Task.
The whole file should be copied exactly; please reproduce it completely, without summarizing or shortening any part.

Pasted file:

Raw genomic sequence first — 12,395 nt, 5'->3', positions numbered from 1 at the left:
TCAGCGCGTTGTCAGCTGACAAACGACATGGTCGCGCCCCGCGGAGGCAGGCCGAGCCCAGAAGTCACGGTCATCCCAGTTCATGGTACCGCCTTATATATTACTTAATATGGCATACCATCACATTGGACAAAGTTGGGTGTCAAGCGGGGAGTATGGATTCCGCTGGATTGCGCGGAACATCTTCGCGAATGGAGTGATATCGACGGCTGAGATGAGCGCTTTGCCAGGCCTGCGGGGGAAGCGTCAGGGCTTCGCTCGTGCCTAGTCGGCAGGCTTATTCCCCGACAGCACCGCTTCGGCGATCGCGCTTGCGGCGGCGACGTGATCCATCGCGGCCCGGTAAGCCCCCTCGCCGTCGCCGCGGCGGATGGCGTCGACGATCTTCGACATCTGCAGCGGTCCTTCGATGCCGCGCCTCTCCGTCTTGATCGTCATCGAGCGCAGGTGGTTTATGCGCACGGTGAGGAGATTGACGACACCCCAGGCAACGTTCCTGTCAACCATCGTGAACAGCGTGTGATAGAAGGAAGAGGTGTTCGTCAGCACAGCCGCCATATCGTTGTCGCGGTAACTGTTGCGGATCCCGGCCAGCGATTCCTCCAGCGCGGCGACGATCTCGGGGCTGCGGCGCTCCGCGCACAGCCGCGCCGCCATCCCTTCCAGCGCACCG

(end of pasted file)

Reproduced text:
Raw genomic sequence first — 12,395 nt, 5'->3', positions numbered from 1 at the left:
TCAGCGCGTTGTCAGCTGACAAACGACATGGTCGCGCCCCGCGGAGGCAGGCCGAGCCCAGAAGTCACGGTCATCCCAGTTCATGGTACCGCCTTATATATTACTTAATATGGCATACCATCACATTGGACAAAGTTGGGTGTCAAGCGGGGAGTATGGATTCCGCTGGATTGCGCGGAACATCTTCGCGAATGGAGTGATATCGACGGCTGAGATGAGCGCTTTGCCAGGCCTGCGGGGGAAGCGTCAGGGCTTCGCTCGTGCCTAGTCGGCAGGCTTATTCCCCGACAGCACCGCTTCGGCGATCGCGCTTGCGGCGGCGACGTGATCCATCGCGGCCCGGTAAGCCCCCTCGCCGTCGCCGCGGCGGATGGCGTCGACGATCTTCGACATCTGCAGCGGTCCTTCGATGCCGCGCCTCTCCGTCTTGATCGTCATCGAGCGCAGGTGGTTTATGCGCACGGTGAGGAGATTGACGACACCCCAGGCAACGTTCCTGTCAACCATCGTGAACAGCGTGTGATAGAAGGAAGAGGTGTTCGTCAGCACAGCCGCCATATCGTTGTCGCGGTAACTGTTGCGGATCCCGGCCAGCGATTCCTCCAGCGCGGCGACGATCTCGGGGCTGCGGCGCTCCGCGCACAGCCGCGCCGCCATCCCTTCCAGCGCACCG